Liebherr Addresses Crane Collapse in Rostock


An screengrab from video showing the crane collapse, May 2, 2020.

Crane manufacturer Liebherr-MCCtec Rostock has addressed the crane collapse on board newbuild offshore installation vessel at a Liebherr yard in Rostock, Germany earlier this month. 

In a statement, the company said the accident during an overload test of the crane was the result a broken crane hook provided by a third-party supplier. 

The incident took place May 2 during load testing of a 5,500-tonne capacity Liebherr-MCCtec Rostock HLC 295000 crane on board the Orion 1, a newbuild offshore wind installation vessel being built for DEME. 

The vessel, which is under construction by COSCO (QIDONG) Offshore, arrived at the Liebherr construction yard last November for installation of the crane – the final phase in the construction process.

Two people suffered serious injury when the crane collapsed. 

“At this point we wish the injured persons all the best and hope for a full and speedy recovery,” said Leopold Berthold, Managing Director of Liebherr-MCCtec Rostock GmbH. “Considering the extent of the damages, we are above all thankful that it did not cause more personal injuries. Our priorities currently lie in fully supporting the investigating authorities in order to contribute to the quickest possible clarification of the accident,” added Berthold.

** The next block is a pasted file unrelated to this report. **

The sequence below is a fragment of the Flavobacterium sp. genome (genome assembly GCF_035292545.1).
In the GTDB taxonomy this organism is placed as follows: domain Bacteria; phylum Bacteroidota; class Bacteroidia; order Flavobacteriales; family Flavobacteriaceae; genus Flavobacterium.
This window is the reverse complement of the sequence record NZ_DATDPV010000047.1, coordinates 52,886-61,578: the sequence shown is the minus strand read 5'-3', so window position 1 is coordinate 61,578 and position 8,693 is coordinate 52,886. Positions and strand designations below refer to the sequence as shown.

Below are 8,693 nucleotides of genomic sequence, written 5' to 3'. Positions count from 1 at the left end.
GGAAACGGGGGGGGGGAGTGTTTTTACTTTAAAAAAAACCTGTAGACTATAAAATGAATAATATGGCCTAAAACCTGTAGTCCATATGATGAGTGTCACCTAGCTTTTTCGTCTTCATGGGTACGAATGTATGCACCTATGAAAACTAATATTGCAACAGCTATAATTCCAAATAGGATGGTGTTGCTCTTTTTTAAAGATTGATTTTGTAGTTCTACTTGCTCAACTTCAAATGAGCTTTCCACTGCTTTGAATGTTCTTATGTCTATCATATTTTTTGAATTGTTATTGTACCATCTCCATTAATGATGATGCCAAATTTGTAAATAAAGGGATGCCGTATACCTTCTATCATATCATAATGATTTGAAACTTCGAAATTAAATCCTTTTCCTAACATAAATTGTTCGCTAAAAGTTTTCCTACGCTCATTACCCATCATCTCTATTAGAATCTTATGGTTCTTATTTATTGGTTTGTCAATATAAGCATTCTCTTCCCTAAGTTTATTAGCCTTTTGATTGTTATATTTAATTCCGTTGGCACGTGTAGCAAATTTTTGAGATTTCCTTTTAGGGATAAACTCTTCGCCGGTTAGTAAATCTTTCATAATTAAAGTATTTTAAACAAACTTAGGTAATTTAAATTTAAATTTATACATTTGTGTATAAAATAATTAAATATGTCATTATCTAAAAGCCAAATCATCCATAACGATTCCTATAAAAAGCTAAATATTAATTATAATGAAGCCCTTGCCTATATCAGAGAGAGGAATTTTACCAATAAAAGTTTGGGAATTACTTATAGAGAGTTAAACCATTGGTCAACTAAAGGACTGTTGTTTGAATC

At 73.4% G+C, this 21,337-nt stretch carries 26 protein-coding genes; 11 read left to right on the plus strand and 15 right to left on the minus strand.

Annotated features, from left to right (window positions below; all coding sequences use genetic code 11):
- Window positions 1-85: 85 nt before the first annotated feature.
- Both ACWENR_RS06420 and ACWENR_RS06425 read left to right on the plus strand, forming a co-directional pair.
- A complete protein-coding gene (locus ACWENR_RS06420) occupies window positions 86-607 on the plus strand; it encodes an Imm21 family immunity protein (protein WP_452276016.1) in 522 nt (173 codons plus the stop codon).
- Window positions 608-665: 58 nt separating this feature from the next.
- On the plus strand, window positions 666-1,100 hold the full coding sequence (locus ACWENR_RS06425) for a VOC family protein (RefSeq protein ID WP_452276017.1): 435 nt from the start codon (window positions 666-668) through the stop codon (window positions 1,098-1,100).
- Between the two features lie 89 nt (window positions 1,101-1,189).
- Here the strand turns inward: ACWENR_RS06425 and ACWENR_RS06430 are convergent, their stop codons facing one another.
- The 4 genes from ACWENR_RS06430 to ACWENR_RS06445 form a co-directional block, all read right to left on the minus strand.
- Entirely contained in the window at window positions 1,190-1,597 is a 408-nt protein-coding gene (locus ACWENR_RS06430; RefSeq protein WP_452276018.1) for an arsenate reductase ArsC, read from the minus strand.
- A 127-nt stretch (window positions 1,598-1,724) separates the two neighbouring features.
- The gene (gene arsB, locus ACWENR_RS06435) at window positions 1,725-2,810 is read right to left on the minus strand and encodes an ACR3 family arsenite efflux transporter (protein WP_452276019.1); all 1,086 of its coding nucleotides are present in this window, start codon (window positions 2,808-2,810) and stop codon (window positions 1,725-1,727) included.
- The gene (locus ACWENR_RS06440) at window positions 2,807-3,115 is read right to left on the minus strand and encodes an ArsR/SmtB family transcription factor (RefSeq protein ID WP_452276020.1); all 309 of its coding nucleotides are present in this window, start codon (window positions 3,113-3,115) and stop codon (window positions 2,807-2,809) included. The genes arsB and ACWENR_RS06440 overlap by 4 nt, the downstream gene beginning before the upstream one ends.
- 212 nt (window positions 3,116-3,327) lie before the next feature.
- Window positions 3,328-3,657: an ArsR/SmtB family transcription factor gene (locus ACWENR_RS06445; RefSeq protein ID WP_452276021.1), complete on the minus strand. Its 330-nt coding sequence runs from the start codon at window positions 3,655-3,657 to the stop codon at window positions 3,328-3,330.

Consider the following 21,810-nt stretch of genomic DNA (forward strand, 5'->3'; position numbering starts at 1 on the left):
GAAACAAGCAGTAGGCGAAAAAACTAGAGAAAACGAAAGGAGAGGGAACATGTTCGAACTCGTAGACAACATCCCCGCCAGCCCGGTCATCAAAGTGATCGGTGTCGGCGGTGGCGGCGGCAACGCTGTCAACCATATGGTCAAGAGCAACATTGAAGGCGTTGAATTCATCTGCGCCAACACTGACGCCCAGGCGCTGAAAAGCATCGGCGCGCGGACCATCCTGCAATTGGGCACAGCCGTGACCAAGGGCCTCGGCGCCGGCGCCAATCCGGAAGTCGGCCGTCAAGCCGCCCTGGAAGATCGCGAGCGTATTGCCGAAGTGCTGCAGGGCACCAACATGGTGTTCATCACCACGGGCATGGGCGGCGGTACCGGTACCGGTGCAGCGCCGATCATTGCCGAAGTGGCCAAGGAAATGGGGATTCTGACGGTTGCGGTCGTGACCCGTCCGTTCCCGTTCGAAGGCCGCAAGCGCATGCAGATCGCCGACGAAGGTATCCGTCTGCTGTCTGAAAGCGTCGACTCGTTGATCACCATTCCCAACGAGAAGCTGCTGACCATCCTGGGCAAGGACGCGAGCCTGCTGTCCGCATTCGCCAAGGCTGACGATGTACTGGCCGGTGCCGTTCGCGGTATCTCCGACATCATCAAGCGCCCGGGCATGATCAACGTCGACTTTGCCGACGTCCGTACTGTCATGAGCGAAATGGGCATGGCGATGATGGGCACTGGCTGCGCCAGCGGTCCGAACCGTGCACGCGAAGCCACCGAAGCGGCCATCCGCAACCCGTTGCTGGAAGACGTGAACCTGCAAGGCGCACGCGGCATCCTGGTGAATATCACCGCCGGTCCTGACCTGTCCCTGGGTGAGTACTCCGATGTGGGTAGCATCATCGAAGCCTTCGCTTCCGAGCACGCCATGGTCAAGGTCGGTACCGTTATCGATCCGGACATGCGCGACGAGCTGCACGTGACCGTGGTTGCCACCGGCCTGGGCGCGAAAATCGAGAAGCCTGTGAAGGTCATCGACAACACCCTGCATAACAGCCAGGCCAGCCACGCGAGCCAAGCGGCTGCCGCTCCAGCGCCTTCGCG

At this stage in the investigations, the responsible authorities and experts unanimously agree that a broken crane hook was the cause of the accident, Liebherr said in a statement. 

“The exact reasons as to why the hook did not withstand the load are unclear at this stage of investigations. The design and manufacture of the crane hook was purchased from an external supplier. A design or production error of the Liebherr crane can therefore be excluded,” the company said.

The overload test that led to the accident was planned for to reach 5,500 tonnes, the crane’s maximum capacity, however the failure of the crane hook took place at 2,600 tonnes, well below the maximum. 

“The lift should have been carried out through the hoisting of a barge. Carrying out an overload test is a typical procedure for the industry, whereby the crane is tested for its maximum lifting capacity. Currently known facts indicate that the incident occurred at a load of around 2,600 tonnes causing a chain reaction which led to the accident,” Liebherr said. 

The Orion 1 was planned to install 103 jackets at the 950MW Moray East offshore wind farm in Scotland immediately upon delivery later this month. 



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